Planning a country jaunt for apples and pumpkins this weekend? If your wanderings lead you near Leesberg, detour to Mount Gilead, a tiny artists' enclave open to the public this Saturday and Sunday.

On view are paintings by Alfred MoAdams, June McAdams, Robert Sivard and Margaret Marks. Women's Strike for Peace founder Dagmer Wilson wil show her watercolor and pen-and-ink drawings. Their works reflect a simultaneous influence by the abstract expressionists and the surrounding countryside.

"None of us are abstract painters," Wilson says, "but at the same time our view of nature is very individual and personal."

This is seen in June McAdams' exhibit. Though she is a portraitist by profession, her works in this show are fantasy-oriented: paintings of prehistoric animals and contemporary farm machinery against an exquisite pastoral landscape.

The McAdams' daughter, Weeige, will display her ceramic creations, and another potter, Joan Gardiner, will be showing functional pieces such as tea pots, several of which are adorned with fanciful "Alice in Wonderland" figures.

The idea for the open house came about because the artists wanted the public to see their work where it was created rather than in a gallery. Visitors are free to wonder the studios and homes and shore light refreshments in an informal outting. The artists will be on hand to answer questions and discuss their work. It's not a craft demonstration where visitors can watch the works being made, says Wilson, but an chance to catch a glimpse of these artists' lifestyles.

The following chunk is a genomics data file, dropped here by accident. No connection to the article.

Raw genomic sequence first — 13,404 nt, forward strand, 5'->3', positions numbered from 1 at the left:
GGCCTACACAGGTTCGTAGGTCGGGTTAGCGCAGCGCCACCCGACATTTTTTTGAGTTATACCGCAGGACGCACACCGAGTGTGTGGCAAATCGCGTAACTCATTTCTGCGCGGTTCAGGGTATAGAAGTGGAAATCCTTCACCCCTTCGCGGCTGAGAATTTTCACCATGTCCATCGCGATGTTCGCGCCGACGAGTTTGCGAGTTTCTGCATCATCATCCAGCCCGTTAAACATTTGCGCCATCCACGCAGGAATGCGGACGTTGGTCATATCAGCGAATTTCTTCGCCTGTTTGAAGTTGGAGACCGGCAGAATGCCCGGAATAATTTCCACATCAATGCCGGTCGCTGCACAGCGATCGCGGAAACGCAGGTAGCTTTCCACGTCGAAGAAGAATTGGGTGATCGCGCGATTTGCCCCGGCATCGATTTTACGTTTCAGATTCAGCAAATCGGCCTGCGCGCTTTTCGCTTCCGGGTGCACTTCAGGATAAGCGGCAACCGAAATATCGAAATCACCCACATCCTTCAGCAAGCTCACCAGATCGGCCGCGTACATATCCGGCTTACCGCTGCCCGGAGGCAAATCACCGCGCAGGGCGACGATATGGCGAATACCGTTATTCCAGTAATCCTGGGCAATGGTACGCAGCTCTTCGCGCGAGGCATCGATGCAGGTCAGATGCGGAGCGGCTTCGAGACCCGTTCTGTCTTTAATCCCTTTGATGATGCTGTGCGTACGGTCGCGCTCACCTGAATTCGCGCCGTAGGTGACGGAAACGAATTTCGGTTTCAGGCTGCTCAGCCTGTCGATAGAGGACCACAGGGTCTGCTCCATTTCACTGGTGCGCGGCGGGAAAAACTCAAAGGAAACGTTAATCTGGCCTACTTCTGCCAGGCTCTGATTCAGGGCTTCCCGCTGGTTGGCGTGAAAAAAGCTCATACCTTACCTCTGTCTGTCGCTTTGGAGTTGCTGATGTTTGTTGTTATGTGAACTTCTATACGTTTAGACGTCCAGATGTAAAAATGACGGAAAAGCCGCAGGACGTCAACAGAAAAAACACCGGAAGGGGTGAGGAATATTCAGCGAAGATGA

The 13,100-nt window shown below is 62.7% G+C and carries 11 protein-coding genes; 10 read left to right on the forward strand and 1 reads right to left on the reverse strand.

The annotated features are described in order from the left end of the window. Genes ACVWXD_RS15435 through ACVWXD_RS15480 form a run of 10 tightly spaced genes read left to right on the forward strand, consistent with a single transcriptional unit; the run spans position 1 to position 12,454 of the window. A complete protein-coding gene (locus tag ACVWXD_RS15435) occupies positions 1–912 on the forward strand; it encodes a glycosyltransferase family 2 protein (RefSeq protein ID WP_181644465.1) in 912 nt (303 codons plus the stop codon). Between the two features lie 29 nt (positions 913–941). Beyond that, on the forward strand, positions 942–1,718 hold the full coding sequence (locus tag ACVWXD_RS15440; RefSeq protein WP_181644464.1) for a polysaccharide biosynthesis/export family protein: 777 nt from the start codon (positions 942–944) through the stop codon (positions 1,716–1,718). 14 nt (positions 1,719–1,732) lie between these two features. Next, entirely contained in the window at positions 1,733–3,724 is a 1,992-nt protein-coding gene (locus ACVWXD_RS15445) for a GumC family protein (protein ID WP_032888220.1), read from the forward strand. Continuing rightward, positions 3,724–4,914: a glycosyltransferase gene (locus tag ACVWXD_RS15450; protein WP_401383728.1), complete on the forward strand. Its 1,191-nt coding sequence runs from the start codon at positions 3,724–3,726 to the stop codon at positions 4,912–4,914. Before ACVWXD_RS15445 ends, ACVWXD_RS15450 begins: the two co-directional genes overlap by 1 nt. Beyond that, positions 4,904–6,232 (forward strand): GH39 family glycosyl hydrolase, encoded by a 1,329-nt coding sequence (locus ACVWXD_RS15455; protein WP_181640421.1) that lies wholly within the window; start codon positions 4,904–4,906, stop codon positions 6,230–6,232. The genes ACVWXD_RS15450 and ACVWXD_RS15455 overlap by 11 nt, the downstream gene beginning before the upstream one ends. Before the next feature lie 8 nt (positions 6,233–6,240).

A visit to Mount Gilead also offers visitors a breathtaking view of Loudoun Valley and the Blue Ridge mountains. Mount Gilead was originally conceived as a town in the early 19th century, but the project never came to fruition. When the Civil War broke out, all hopes of making it into a spa for Washington cityfolk or even a county seat were lost. Two of five houses on the hill date back to the 1760s. One of these, Marks' home, used to be a schoolhouse.